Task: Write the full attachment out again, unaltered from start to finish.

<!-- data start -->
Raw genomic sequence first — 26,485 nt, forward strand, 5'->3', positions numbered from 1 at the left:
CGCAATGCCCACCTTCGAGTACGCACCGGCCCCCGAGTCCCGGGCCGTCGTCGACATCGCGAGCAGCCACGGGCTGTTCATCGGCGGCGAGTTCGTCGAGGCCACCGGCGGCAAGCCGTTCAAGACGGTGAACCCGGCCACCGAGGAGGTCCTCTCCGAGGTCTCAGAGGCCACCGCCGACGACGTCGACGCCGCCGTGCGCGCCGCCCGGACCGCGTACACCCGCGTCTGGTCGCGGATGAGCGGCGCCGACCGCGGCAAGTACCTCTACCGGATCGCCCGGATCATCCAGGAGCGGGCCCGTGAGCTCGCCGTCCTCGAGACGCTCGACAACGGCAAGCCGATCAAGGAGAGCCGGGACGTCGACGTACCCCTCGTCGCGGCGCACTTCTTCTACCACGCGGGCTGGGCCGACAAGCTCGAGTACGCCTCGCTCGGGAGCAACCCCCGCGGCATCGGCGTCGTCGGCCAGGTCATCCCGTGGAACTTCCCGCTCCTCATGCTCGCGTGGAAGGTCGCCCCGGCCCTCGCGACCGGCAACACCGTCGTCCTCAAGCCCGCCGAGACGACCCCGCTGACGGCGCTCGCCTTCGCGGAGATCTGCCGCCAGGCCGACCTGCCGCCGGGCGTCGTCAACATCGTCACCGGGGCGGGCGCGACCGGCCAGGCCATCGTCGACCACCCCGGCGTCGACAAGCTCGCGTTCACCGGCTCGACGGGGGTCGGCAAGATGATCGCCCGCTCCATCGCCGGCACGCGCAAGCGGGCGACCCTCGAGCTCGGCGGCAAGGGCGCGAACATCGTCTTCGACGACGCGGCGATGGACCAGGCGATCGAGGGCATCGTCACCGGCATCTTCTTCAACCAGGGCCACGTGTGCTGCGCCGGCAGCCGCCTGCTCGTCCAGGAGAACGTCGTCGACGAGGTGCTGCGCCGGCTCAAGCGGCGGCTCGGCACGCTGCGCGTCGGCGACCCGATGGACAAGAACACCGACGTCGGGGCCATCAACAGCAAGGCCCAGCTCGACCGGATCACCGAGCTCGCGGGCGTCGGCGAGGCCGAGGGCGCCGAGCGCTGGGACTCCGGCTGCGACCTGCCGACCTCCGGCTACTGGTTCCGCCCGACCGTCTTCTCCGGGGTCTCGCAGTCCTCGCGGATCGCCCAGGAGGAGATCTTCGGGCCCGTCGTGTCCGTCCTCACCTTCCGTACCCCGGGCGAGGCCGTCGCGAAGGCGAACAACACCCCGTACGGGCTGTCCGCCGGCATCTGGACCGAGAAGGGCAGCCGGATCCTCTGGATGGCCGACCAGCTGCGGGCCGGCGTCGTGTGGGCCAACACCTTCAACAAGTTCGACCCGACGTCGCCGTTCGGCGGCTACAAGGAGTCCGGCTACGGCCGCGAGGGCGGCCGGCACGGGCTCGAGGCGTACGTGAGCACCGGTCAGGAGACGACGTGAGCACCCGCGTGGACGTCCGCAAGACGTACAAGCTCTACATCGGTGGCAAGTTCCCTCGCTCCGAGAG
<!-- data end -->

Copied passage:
Raw genomic sequence first — 26,485 nt, forward strand, 5'->3', positions numbered from 1 at the left:
CGCAATGCCCACCTTCGAGTACGCACCGGCCCCCGAGTCCCGGGCCGTCGTCGACATCGCGAGCAGCCACGGGCTGTTCATCGGCGGCGAGTTCGTCGAGGCCACCGGCGGCAAGCCGTTCAAGACGGTGAACCCGGCCACCGAGGAGGTCCTCTCCGAGGTCTCAGAGGCCACCGCCGACGACGTCGACGCCGCCGTGCGCGCCGCCCGGACCGCGTACACCCGCGTCTGGTCGCGGATGAGCGGCGCCGACCGCGGCAAGTACCTCTACCGGATCGCCCGGATCATCCAGGAGCGGGCCCGTGAGCTCGCCGTCCTCGAGACGCTCGACAACGGCAAGCCGATCAAGGAGAGCCGGGACGTCGACGTACCCCTCGTCGCGGCGCACTTCTTCTACCACGCGGGCTGGGCCGACAAGCTCGAGTACGCCTCGCTCGGGAGCAACCCCCGCGGCATCGGCGTCGTCGGCCAGGTCATCCCGTGGAACTTCCCGCTCCTCATGCTCGCGTGGAAGGTCGCCCCGGCCCTCGCGACCGGCAACACCGTCGTCCTCAAGCCCGCCGAGACGACCCCGCTGACGGCGCTCGCCTTCGCGGAGATCTGCCGCCAGGCCGACCTGCCGCCGGGCGTCGTCAACATCGTCACCGGGGCGGGCGCGACCGGCCAGGCCATCGTCGACCACCCCGGCGTCGACAAGCTCGCGTTCACCGGCTCGACGGGGGTCGGCAAGATGATCGCCCGCTCCATCGCCGGCACGCGCAAGCGGGCGACCCTCGAGCTCGGCGGCAAGGGCGCGAACATCGTCTTCGACGACGCGGCGATGGACCAGGCGATCGAGGGCATCGTCACCGGCATCTTCTTCAACCAGGGCCACGTGTGCTGCGCCGGCAGCCGCCTGCTCGTCCAGGAGAACGTCGTCGACGAGGTGCTGCGCCGGCTCAAGCGGCGGCTCGGCACGCTGCGCGTCGGCGACCCGATGGACAAGAACACCGACGTCGGGGCCATCAACAGCAAGGCCCAGCTCGACCGGATCACCGAGCTCGCGGGCGTCGGCGAGGCCGAGGGCGCCGAGCGCTGGGACTCCGGCTGCGACCTGCCGACCTCCGGCTACTGGTTCCGCCCGACCGTCTTCTCCGGGGTCTCGCAGTCCTCGCGGATCGCCCAGGAGGAGATCTTCGGGCCCGTCGTGTCCGTCCTCACCTTCCGTACCCCGGGCGAGGCCGTCGCGAAGGCGAACAACACCCCGTACGGGCTGTCCGCCGGCATCTGGACCGAGAAGGGCAGCCGGATCCTCTGGATGGCCGACCAGCTGCGGGCCGGCGTCGTGTGGGCCAACACCTTCAACAAGTTCGACCCGACGTCGCCGTTCGGCGGCTACAAGGAGTCCGGCTACGGCCGCGAGGGCGGCCGGCACGGGCTCGAGGCGTACGTGAGCACCGGTCAGGAGACGACGTGAGCACCCGCGTGGACGTCCGCAAGACGTACAAGCTCTACATCGGTGGCAAGTTCCCTCGCTCCGAGAG